Apparently many also abandon their boots at the end of the pilgrimage – we had wondered why there were ceramic boots fro sale in the souvenir shops (thanks again to the knowledgeable Musetta crew for educating us again!)

As we walked from Sardineiro to Estorde we went against the flow of pilgrims – given away by rucksacks adorned with scallop shells, the symbol of the Camino. This must have been peak season for pilgrims here – we must have said “hola” to dozens of pilgrims.

When we returned to Sardineiro we continued through the town and up into the pine wooded hills beyond, following the pilgrims’ way along another pretty track. As we picked blackberries for our breakfast the American pilgrim below stopped to pick and eat a few, chatting with us. He had set off from Ireland on May 15th, and here he was on 27th August, some 3 months and 3,000 km later, about to finish his journey. He looked surprisingly fit!

Whilst this had started as a lovely sunny day, we could see from the track above the town a fog bank rolling in. By the time we got back to the beach we could only just see Calypso in the mist. The fog in the Rias Baixas is apparently quite common but is unforecastable and usually very localised, often burning off after a few hours. Unfortunately this one stayed with us for the rest of the day! Whilst Calypso can be clearly seen in this photo, by the time we returned from our walk we could not see her from the same position!

After 3 nights in this lovely spot it was time to move on, around into the Ria de Muros y Noia. We had told our guests of our good progress and arranged to meet them at the marina in Portosin, near the head of the ria. Before that we would anchor in the ria for a few nights.

We upped anchor on 29 August and headed slowly (under engine) into the flat calm. Just outside Sardineiro we came across a large “shoal” of swimming crabs, the first we had seen outside a market! We are not sure whether “shoal” is the correct collective noun and have named it a “scuttle” of crabs – after the way they appear to scuttle in the water out of the way of our outstretched net! You can see that their hind legs are adapted to paddles for swimming.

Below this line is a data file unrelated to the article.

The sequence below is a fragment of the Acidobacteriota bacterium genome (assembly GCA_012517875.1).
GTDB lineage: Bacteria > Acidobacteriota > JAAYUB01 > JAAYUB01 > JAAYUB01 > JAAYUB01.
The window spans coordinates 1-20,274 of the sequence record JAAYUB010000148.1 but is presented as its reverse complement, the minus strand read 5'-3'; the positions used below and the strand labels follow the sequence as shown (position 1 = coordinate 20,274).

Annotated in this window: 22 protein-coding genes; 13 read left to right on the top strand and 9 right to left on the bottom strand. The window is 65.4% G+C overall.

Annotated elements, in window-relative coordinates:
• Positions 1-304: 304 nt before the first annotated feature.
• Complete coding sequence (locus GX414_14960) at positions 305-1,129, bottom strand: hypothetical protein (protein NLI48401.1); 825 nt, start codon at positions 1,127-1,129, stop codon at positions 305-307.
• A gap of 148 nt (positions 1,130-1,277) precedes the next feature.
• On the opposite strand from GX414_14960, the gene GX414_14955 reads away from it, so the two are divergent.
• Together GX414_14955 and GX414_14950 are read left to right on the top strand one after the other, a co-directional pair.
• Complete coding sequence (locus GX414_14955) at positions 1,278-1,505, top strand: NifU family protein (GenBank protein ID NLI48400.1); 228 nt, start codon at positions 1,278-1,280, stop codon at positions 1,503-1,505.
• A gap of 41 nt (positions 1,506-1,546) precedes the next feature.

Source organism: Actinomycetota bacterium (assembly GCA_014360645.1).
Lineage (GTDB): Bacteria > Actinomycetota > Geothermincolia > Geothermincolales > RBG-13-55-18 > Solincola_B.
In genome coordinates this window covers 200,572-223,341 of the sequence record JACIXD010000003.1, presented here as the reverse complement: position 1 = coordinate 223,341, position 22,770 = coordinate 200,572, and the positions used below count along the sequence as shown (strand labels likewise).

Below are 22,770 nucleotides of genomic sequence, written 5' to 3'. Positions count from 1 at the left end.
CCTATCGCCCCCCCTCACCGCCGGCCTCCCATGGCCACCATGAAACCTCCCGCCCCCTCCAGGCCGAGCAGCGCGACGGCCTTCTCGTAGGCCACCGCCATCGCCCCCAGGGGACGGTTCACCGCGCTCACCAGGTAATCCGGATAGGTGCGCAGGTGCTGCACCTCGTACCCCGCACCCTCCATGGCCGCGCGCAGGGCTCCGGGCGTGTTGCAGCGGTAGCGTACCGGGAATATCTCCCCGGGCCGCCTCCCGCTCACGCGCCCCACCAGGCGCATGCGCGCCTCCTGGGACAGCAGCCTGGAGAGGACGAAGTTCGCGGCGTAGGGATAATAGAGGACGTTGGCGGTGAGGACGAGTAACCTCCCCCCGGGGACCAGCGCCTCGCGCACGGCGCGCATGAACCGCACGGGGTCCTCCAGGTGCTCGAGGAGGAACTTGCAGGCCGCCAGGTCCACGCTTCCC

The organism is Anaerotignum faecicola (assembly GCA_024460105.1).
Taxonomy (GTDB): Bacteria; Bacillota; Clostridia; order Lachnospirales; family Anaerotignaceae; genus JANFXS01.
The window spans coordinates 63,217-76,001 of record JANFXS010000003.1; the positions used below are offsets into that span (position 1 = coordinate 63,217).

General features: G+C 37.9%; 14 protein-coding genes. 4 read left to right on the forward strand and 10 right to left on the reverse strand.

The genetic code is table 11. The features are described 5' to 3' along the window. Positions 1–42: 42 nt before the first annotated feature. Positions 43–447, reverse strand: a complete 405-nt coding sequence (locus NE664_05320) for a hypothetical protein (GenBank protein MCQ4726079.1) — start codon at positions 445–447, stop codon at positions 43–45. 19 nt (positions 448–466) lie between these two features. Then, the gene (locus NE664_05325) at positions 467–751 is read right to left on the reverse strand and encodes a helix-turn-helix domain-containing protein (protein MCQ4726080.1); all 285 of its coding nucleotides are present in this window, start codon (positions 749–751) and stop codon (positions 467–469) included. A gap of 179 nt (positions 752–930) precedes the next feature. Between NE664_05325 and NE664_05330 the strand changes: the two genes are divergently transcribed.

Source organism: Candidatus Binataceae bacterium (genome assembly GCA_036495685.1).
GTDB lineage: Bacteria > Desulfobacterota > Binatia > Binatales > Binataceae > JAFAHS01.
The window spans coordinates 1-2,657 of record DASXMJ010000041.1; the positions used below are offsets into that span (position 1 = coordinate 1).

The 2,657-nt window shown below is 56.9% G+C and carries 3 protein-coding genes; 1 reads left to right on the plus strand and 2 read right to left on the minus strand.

Once again the wind built as forecast. We were goose-winging nicely as we passed through the Canal de Los Meixidos – a one mile wide passage between rocks along the shoreline and off-lying rocky shoals. It appears that this is a favourite spot for crab/lobster pots, as this passage was strewn with them. We have been very surprised at how few pot markers we have seen and avoided in Spain – but normal service was resumed here! For once we had not fitted the preventer when setting up to goose wing, but the helm was up to the task and no crash gybes were seen, in spite of one buoy spotted very late!

As we rounded Punta Queixal to enter the ria, once again we had increased winds to provide an exciting ride for a short while – again topping 8 kts, even with our by-now-furry-bottom and old sails!

We opted for Ensenada de San Francisco for our first night, in spite of forecast North-easterlies. This was a very pretty spot, and we picked a spot of clean sand (between patches of weed) to drop the anchor after the 19 nm trip. The wind did blow for the 24 hours that we were here, and as expected we had a slightly rolly night, but nothing that kept us awake (sleep aided by the Anchor Watch app).

We were running low on supplies and so the capture of 16 swimming crabs was welcomed.

Scraping around our stores we managed to whip up a half decent dish of Cangrejos de Natacion con arroz (according to Google Translate!)

Some blogs have sections dedicated to their recipes – we don’t, but if nothing else as a reminder to ourselves – this is what we used to make our dinner:

Half an onion, sliced, gently fried in olive oil – add red/orange pepper, half a fresh chilly, 1 tsp cracked fennel seeds, ½ tsp dried tarragon, 1 tsp chopped fresh ginger, laver bread (or other dried seaweed), fish stock (cube!), 1 lge tsp tomato paste, ½ glass of Albarino wine (or similar, remainder of glass for the chef) and 16 halved swimming crabs.

Bubble whilst cooking rice. When about ready add brandy and flambee.

And this was the result: